In 2010 Armin Laschet became a member of the parliament in the largest German state, NRW and it’s almost 18 million inhabitants. From 2013 he was elected as the chairman of the CDU in NRW. With that, Laschet also became the opposition leader. But not for long. In 2017 –and until today – Armin Laschet has been Prime Minister in NRW. This government experience could qualify him for the chancellery, as Laschet regularly mentions in interviews. Furthermore, he likes to emphasize without being asked that he has already won an election – helpful for a party leader of the CDU. As prime minister during the corona crisis, he could also demonstrate what he is like as a leader. Measured in terms of infection numbers and economic data, North Rhine-Westphalia has until now made it through the crisis relatively well compared to the rest of the German states.
Politics and personality
Armin Laschet did not focus on political content during the election day. In his speech to the 1001 delegates, he did not present a political program. During his 15 minutes of the live stream, he decided not to take any time for facts, for a plan, or even for drafting a future vision. Laschet has never had an image of being a concept politician. Armin Laschet attracts voters with his warm and calm persona. He presents himself as a stable, balanced and resonated man.
Laschet is not perceived as a high-flyer, not by the media, the general public or his colleagues. Not a great communicator (even though he impressed almost everyone with his speech and performance during the election day). Laschet is seen as more of an industrial worker than a prince charming. When other German state leaders rush forward with quick, tough announcements, Laschet prefers to wait. His critics call this “hesitant”. He says: “I am what I am”. Shaking the fence of the chancellery is not who he is. Even after many years in politics, his political persona is largely characterized by his typical Rhenish resilience.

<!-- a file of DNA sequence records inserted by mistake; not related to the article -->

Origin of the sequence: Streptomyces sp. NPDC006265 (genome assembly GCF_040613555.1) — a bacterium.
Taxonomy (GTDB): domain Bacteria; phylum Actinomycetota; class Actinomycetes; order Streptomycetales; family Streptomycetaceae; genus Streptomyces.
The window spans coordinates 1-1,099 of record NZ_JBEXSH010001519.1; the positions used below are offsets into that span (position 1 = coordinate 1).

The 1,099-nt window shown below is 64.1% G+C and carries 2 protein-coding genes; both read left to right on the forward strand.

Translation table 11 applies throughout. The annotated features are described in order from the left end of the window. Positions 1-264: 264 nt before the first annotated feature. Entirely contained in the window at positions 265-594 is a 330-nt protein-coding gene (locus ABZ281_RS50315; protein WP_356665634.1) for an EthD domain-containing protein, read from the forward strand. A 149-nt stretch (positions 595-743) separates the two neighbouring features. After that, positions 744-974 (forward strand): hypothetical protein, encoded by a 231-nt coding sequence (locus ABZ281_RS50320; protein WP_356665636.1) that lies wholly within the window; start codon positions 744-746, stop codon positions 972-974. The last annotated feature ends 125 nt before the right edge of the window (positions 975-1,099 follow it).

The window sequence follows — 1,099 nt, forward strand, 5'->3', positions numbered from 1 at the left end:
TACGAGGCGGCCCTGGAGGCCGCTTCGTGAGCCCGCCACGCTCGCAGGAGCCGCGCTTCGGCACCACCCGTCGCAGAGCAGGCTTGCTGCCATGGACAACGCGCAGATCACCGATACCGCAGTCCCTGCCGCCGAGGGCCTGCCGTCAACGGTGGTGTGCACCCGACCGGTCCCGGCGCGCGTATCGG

So what about the programme? Armin Laschet’s programme is clear and his plan simple: follow in the footsteps of Merkel. A stable continuation of Merkel’s politics and era. Laschet defended Merkel during the 2015 refugee crisis and is known for his liberal politics, passion for the EU as well as his ability to connect with immigrant communities.
Armin Laschet stands for predictability and for “no experiments”. That was his significant advantage in the CDU chairman election. The “weiter so” attitude would be his most important advantage in the general election as well. However, it remains unclear if Laschet will decide to run for the chancellery and if his convictions are enough to convince the German public. The Bavarian Prime Minister Markus Söder, and the German Health Minister Jens Spahn (who Laschet now ran in tandem with), as well as some of the other political parties, are nonetheless likely to give Laschet serious competition during the general elections in September 2021.
Celina Gleisner is a freelancing journalist, currently finishing her double master's degree in International Public Policy and European Studies.